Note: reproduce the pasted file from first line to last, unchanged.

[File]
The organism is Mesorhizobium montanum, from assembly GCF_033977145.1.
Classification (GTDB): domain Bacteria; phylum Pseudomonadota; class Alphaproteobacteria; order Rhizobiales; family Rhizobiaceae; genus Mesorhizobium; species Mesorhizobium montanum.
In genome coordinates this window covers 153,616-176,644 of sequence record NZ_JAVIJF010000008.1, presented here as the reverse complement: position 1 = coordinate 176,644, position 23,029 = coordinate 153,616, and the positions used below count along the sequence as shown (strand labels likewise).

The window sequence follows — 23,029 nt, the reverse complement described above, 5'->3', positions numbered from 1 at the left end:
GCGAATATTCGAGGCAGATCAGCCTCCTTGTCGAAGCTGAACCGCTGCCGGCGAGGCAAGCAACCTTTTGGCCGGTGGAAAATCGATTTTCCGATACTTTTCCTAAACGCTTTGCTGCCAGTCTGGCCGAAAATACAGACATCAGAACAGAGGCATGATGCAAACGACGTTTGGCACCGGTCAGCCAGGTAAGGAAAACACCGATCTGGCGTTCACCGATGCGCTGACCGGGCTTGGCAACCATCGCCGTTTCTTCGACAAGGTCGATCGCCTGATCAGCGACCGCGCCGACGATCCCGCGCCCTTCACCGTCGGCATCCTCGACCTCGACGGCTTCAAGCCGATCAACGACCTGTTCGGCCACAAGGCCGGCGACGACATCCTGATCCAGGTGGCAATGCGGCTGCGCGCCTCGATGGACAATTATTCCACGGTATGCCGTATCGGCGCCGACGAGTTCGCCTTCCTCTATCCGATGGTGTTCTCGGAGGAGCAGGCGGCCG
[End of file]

The organism is Mesorhizobium montanum, from assembly GCF_033977145.1.
Classification (GTDB): domain Bacteria; phylum Pseudomonadota; class Alphaproteobacteria; order Rhizobiales; family Rhizobiaceae; genus Mesorhizobium; species Mesorhizobium montanum.
In genome coordinates this window covers 153,616-176,644 of sequence record NZ_JAVIJF010000008.1, presented here as the reverse complement: position 1 = coordinate 176,644, position 23,029 = coordinate 153,616, and the positions used below count along the sequence as shown (strand labels likewise).

The window sequence follows — 23,029 nt, the reverse complement described above, 5'->3', positions numbered from 1 at the left end:
GCGAATATTCGAGGCAGATCAGCCTCCTTGTCGAAGCTGAACCGCTGCCGGCGAGGCAAGCAACCTTTTGGCCGGTGGAAAATCGATTTTCCGATACTTTTCCTAAACGCTTTGCTGCCAGTCTGGCCGAAAATACAGACATCAGAACAGAGGCATGATGCAAACGACGTTTGGCACCGGTCAGCCAGGTAAGGAAAACACCGATCTGGCGTTCACCGATGCGCTGACCGGGCTTGGCAACCATCGCCGTTTCTTCGACAAGGTCGATCGCCTGATCAGCGACCGCGCCGACGATCCCGCGCCCTTCACCGTCGGCATCCTCGACCTCGACGGCTTCAAGCCGATCAACGACCTGTTCGGCCACAAGGCCGGCGACGACATCCTGATCCAGGTGGCAATGCGGCTGCGCGCCTCGATGGACAATTATTCCACGGTATGCCGTATCGGCGCCGACGAGTTCGCCTTCCTCTATCCGATGGTGTTCTCGGAGGAGCAGGCGGCCG